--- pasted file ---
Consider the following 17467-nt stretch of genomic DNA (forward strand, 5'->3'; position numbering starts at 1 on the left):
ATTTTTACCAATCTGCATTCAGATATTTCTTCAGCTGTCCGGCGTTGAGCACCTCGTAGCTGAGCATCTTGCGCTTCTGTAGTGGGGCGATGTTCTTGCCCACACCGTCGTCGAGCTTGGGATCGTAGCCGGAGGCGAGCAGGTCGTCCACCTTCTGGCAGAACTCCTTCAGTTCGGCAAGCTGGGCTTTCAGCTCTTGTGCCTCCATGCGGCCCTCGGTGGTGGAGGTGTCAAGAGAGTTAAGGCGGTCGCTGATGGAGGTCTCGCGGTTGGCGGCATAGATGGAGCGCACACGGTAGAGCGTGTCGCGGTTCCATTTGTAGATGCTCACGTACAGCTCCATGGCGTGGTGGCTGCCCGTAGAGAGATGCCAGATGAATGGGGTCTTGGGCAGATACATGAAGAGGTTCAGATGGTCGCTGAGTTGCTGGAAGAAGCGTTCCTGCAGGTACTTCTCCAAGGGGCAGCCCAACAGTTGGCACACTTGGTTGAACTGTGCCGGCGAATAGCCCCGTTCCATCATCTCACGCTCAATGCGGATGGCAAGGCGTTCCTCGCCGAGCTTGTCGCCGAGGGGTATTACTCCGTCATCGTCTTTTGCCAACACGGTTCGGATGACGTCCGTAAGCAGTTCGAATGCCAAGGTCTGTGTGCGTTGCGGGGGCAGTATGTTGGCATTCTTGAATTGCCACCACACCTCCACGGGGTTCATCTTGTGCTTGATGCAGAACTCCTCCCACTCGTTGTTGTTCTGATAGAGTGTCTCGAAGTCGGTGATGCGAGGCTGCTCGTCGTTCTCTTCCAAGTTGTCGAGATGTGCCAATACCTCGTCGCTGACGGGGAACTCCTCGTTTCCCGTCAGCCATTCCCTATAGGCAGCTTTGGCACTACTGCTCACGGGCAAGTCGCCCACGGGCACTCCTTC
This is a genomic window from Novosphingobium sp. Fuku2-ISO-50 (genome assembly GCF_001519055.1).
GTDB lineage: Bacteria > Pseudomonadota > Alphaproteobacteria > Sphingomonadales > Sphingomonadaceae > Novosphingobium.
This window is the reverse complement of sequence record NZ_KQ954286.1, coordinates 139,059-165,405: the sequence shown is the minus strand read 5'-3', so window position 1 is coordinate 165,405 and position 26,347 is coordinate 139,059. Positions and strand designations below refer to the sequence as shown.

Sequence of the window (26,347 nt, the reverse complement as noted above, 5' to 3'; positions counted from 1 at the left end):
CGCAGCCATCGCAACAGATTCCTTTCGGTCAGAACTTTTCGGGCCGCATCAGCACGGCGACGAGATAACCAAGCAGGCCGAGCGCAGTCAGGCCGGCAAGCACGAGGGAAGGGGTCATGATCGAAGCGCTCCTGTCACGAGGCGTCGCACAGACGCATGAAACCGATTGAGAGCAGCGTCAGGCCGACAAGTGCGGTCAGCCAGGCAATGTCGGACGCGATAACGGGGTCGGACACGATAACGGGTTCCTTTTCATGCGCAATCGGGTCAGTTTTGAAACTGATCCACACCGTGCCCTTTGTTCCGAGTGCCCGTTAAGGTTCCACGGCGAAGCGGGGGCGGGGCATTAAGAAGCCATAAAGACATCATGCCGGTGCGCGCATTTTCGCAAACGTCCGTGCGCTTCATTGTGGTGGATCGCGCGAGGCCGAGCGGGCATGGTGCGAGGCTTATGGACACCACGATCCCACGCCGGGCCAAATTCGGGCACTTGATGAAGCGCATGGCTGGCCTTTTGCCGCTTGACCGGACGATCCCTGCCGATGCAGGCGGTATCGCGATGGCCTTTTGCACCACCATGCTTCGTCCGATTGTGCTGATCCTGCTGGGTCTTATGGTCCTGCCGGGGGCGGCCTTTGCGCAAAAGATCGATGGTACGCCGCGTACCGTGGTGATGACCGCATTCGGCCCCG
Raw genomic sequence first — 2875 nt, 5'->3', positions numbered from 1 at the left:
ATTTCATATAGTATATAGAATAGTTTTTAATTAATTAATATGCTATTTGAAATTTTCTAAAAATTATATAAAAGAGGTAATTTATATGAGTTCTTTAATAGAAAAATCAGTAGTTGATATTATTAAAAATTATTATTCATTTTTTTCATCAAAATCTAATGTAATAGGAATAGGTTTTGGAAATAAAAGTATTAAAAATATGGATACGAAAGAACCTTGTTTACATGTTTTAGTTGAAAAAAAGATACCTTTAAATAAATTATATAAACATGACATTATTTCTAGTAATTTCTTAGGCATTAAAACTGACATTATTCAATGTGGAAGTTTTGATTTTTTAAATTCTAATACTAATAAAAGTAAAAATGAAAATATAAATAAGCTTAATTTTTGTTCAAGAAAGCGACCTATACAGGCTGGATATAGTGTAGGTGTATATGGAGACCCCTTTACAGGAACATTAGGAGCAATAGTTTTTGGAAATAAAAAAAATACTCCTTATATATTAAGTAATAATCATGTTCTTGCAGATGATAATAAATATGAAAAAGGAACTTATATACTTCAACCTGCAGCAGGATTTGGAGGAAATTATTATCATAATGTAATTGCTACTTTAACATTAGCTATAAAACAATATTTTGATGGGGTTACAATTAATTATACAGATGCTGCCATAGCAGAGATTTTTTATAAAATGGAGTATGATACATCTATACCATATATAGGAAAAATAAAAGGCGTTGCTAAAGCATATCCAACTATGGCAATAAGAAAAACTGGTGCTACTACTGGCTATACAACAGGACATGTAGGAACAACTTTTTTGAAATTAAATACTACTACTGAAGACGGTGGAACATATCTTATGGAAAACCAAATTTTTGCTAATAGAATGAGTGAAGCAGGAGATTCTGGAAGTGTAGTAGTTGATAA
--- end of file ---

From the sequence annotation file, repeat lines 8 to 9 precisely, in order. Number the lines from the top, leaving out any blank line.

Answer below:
Raw genomic sequence first — 2875 nt, 5'->3', positions numbered from 1 at the left:
ATTTCATATAGTATATAGAATAGTTTTTAATTAATTAATATGCTATTTGAAATTTTCTAAAAATTATATAAAAGAGGTAATTTATATGAGTTCTTTAATAGAAAAATCAGTAGTTGATATTATTAAAAATTATTATTCATTTTTTTCATCAAAATCTAATGTAATAGGAATAGGTTTTGGAAATAAAAGTATTAAAAATATGGATACGAAAGAACCTTGTTTACATGTTTTAGTTGAAAAAAAGATACCTTTAAATAAATTATATAAACATGACATTATTTCTAGTAATTTCTTAGGCATTAAAACTGACATTATTCAATGTGGAAGTTTTGATTTTTTAAATTCTAATACTAATAAAAGTAAAAATGAAAATATAAATAAGCTTAATTTTTGTTCAAGAAAGCGACCTATACAGGCTGGATATAGTGTAGGTGTATATGGAGACCCCTTTACAGGAACATTAGGAGCAATAGTTTTTGGAAATAAAAAAAATACTCCTTATATATTAAGTAATAATCATGTTCTTGCAGATGATAATAAATATGAAAAAGGAACTTATATACTTCAACCTGCAGCAGGATTTGGAGGAAATTATTATCATAATGTAATTGCTACTTTAACATTAGCTATAAAACAATATTTTGATGGGGTTACAATTAATTATACAGATGCTGCCATAGCAGAGATTTTTTATAAAATGGAGTATGATACATCTATACCATATATAGGAAAAATAAAAGGCGTTGCTAAAGCATATCCAACTATGGCAATAAGAAAAACTGGTGCTACTACTGGCTATACAACAGGACATGTAGGAACAACTTTTTTGAAATTAAATACTACTACTGAAGACGGTGGAACATATCTTATGGAAAACCAAATTTTTGCTAATAGAATGAGTGAAGCAGGAGATTCTGGAAGTGTAGTAGTTGATAA